Charging infrastructure concept for Rosier car dealership

Preparing 17 locations for the challenges of electric mobility: This is the task currently faced by car dealership chain Rosier from Menden in North-Rhine Westphalia, Germany. Sales staff and workshop employees are receiving special training on the specifics of electric cars and the charging infrastructure also has to be set up in all 17 locations.

Rosier's biggest concern was how the many different requirements of the brands it sells - including Mercedes-Benz, Smart, Volkswagen, Audi and Peugeot - could be optimally combined in one unified concept. This was accompanied by requests from the company management, who wanted to give employees the option of charging their own electric cars at their place of work.

Naturally, another concern was being able to utilise the existing grid connection cost-effectively and to keep running costs low – expanding the power grid connection would be both laborious and expensive. A team of four employees from charging experts The Mobility House (TMH) developed a solution that was both affordable and easy to implement. This solution is already being installed at the first nine Rosier dealerships.

"Optimising the wide variety of requirements was the biggest challenge of this project," says Veronica Brandmeier, project manager at TMH. "We drew up blueprints for the dealerships based on three representative locations, reducing the requirements of the various brands to one common denominator. We also took into account the future projections and expected sales of Rosier, and incorporated our scaling plan for the future development of electric mobility."

At many locations, the grid environment would have quickly reached its limits due to the additional load caused by the charging stations without load management. TMH's analysis, however, showed that with their intelligent charging and energy management system, the requirements of car manufacturers would be easily met until at least 2025.

Rosier's main location in Menden, for example, where there were already three charging stations, will now be expanded to ten charging stations. By 2025, the system can be gradually expanded to up to 48 charging stations in line with the expected growth of the electric car market, in order to be able to supply test-drive vehicles, employees' cars and customer vehicles with electricity while they visit the workshop. This takes into account the fact that employee vehicles are usually charged during the day, but demonstration vehicles are charged mostly at night. 46 charging stations are equipped for charging with up to 11 kW, and two for quicker charging with up to 22 kW. Rosier has no need for quick-charging with 50 kW or more as the electric cars are typically plugged in for several hours.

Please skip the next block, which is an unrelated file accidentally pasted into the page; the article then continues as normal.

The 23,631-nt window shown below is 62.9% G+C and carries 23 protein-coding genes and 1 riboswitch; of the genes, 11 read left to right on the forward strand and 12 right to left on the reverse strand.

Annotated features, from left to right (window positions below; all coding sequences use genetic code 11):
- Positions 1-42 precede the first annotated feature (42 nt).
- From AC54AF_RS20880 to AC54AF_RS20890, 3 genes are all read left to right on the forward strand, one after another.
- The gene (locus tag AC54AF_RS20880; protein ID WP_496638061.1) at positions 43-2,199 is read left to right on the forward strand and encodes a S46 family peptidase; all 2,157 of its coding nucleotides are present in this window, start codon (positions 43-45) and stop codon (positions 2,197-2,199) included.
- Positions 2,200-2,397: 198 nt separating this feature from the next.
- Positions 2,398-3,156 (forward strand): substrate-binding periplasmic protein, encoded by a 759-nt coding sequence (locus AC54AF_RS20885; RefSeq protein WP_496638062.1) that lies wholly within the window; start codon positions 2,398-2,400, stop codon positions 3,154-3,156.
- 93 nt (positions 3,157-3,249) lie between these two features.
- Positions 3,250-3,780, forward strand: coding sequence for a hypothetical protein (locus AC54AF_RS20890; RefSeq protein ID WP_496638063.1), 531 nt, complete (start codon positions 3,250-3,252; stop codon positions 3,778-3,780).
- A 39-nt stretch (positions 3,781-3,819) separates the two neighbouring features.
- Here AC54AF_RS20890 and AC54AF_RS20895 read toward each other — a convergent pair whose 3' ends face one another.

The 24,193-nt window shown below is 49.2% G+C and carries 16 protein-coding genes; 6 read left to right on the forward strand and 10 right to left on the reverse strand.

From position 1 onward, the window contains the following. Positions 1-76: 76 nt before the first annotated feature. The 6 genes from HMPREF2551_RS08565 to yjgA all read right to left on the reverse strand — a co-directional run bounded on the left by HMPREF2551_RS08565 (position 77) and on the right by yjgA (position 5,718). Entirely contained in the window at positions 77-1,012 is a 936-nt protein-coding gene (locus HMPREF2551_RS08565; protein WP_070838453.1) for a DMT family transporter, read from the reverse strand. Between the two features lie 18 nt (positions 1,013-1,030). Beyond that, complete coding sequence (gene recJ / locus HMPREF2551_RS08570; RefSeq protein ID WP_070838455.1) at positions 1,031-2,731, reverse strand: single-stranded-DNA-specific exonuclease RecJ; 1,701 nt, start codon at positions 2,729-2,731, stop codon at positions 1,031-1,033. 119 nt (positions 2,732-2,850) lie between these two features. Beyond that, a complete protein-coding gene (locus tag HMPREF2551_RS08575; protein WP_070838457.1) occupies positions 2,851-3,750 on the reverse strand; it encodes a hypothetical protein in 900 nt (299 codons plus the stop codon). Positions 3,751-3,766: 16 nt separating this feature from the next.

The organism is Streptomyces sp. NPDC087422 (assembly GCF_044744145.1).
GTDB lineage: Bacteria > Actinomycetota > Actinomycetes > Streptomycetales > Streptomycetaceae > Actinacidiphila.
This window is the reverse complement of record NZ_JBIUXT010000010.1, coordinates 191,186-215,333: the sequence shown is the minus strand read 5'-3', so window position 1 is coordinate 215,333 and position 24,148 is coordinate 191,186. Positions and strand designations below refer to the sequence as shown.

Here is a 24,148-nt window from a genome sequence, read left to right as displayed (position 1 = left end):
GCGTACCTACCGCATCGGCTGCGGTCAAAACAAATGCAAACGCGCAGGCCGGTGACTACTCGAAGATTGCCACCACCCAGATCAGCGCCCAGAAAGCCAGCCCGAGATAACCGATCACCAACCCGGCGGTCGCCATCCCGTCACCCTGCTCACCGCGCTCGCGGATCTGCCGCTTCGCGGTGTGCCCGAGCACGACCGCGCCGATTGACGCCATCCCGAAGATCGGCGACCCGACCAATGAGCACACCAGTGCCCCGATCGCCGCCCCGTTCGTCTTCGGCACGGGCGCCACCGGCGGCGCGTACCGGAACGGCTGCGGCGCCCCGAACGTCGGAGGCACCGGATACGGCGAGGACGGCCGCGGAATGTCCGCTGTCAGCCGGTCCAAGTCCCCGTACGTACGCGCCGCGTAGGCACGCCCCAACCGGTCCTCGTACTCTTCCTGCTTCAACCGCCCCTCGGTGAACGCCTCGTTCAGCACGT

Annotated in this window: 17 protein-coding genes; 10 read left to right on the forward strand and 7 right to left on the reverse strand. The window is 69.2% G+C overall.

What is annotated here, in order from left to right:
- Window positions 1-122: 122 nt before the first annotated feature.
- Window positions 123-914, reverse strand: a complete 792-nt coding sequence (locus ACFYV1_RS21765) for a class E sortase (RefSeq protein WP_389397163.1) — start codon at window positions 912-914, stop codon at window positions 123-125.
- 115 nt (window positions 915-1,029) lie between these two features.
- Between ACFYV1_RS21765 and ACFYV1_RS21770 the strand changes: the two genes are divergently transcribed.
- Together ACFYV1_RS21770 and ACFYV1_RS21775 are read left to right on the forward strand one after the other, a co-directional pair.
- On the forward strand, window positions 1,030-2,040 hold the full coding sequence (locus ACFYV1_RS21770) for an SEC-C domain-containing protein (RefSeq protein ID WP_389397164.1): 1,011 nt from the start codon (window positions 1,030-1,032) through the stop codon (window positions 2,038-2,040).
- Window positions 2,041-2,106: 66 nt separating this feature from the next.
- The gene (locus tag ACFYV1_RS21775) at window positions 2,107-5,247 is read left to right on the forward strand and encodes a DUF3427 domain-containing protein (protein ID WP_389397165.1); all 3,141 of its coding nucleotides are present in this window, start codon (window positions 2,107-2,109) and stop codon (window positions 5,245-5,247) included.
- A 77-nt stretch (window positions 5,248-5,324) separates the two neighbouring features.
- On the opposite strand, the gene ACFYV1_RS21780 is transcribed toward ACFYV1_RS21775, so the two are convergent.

The various user groups identify themselves using RFID cards at the charging stations to start the charging process. This way, the company is able to distinguish between employees, customers and demonstration vehicles in its accounting. Initially, all the stations will be located on the private property of the car dealership. However, in future it would be possible to expand the system with publicly accessible charging points for all electric car drivers. In this case, Rosier would benefit from generous subsidies: In North-Rhine Westphalia, where the company has multiple locations, 50 percent of eligible costs can be subsidised by a maximum amount of 5,000 euros per charging station.

The manufacturer-independent software and hardware of TMH's charging and energy management system is already prepared for the breakthrough of electric mobility and offers almost unlimited potential for expansion.

"That's why we advise our customers to set aside areas for electric car charging on their company premises for the future, for which the cable ducts and sub-distribution can already be prepared today. This significantly minimises the cost of future building work. Little by little, these 'islands' can grow with demand and easily be expanded with additional charging stations," says Brandmeier.

The limiting factor for the number of charging stations is the power supply to the site. "The customer could of course expand their connection to the grid operator, which is very expensive and time-consuming," says Brandmeier. "We can avoid that with our software. In most cases, there is sufficient power available and only a few electrical loads, such as welding machines in the workshop, require a lot of power when used," explains the charging expert. "Our charging and energy management system ensures that the power supply to the charging stations is automatically reduced in real time when the welding machine is in use, which is usually only a few minutes at a time." It is not necessary to consider expensive grid expansion works to compensate these temporary peak loads.

The system will continue to be supported and monitored by TMH. In case of any problems, the technology company can access the system and respond in real time. The customer also has a full overview of the functions of the charging fleet at all times: They can read all the statistics and data as well as manage loads and can change the priority of the charging connections, for example. Most of all, they can enjoy the feeling of being optimally prepared for the future of mobility.

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